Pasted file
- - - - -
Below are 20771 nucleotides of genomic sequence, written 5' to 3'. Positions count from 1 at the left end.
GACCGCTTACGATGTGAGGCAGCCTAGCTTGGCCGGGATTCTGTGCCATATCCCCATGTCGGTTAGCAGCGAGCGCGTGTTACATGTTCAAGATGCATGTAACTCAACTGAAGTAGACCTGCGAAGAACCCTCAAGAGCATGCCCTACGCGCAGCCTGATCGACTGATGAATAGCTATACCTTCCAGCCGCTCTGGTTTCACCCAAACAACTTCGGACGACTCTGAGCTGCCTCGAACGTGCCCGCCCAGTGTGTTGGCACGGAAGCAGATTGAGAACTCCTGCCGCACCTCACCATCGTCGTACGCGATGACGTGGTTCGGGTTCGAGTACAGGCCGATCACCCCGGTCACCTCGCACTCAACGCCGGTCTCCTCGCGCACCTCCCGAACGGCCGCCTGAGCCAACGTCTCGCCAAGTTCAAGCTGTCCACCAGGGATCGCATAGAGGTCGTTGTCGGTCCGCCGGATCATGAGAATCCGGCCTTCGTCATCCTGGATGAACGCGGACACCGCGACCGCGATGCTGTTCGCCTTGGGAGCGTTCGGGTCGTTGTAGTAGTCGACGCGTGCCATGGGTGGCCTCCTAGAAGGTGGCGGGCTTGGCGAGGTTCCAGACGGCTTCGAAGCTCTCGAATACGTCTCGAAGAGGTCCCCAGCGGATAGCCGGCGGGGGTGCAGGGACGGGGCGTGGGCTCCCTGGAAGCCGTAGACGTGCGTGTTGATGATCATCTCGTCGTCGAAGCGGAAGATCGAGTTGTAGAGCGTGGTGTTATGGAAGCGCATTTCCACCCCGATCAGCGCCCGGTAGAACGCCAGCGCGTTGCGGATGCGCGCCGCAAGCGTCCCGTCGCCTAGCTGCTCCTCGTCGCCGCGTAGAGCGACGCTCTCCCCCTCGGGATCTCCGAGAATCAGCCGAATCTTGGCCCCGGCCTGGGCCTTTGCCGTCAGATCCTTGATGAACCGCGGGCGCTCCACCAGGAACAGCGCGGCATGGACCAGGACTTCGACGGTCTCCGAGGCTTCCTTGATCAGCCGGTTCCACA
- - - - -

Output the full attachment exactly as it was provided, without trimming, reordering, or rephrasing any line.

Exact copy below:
Below are 20771 nucleotides of genomic sequence, written 5' to 3'. Positions count from 1 at the left end.
GACCGCTTACGATGTGAGGCAGCCTAGCTTGGCCGGGATTCTGTGCCATATCCCCATGTCGGTTAGCAGCGAGCGCGTGTTACATGTTCAAGATGCATGTAACTCAACTGAAGTAGACCTGCGAAGAACCCTCAAGAGCATGCCCTACGCGCAGCCTGATCGACTGATGAATAGCTATACCTTCCAGCCGCTCTGGTTTCACCCAAACAACTTCGGACGACTCTGAGCTGCCTCGAACGTGCCCGCCCAGTGTGTTGGCACGGAAGCAGATTGAGAACTCCTGCCGCACCTCACCATCGTCGTACGCGATGACGTGGTTCGGGTTCGAGTACAGGCCGATCACCCCGGTCACCTCGCACTCAACGCCGGTCTCCTCGCGCACCTCCCGAACGGCCGCCTGAGCCAACGTCTCGCCAAGTTCAAGCTGTCCACCAGGGATCGCATAGAGGTCGTTGTCGGTCCGCCGGATCATGAGAATCCGGCCTTCGTCATCCTGGATGAACGCGGACACCGCGACCGCGATGCTGTTCGCCTTGGGAGCGTTCGGGTCGTTGTAGTAGTCGACGCGTGCCATGGGTGGCCTCCTAGAAGGTGGCGGGCTTGGCGAGGTTCCAGACGGCTTCGAAGCTCTCGAATACGTCTCGAAGAGGTCCCCAGCGGATAGCCGGCGGGGGTGCAGGGACGGGGCGTGGGCTCCCTGGAAGCCGTAGACGTGCGTGTTGATGATCATCTCGTCGTCGAAGCGGAAGATCGAGTTGTAGAGCGTGGTGTTATGGAAGCGCATTTCCACCCCGATCAGCGCCCGGTAGAACGCCAGCGCGTTGCGGATGCGCGCCGCAAGCGTCCCGTCGCCTAGCTGCTCCTCGTCGCCGCGTAGAGCGACGCTCTCCCCCTCGGGATCTCCGAGAATCAGCCGAATCTTGGCCCCGGCCTGGGCCTTTGCCGTCAGATCCTTGATGAACCGCGGGCGCTCCACCAGGAACAGCGCGGCATGGACCAGGACTTCGACGGTCTCCGAGGCTTCCTTGATCAGCCGGTTCCACA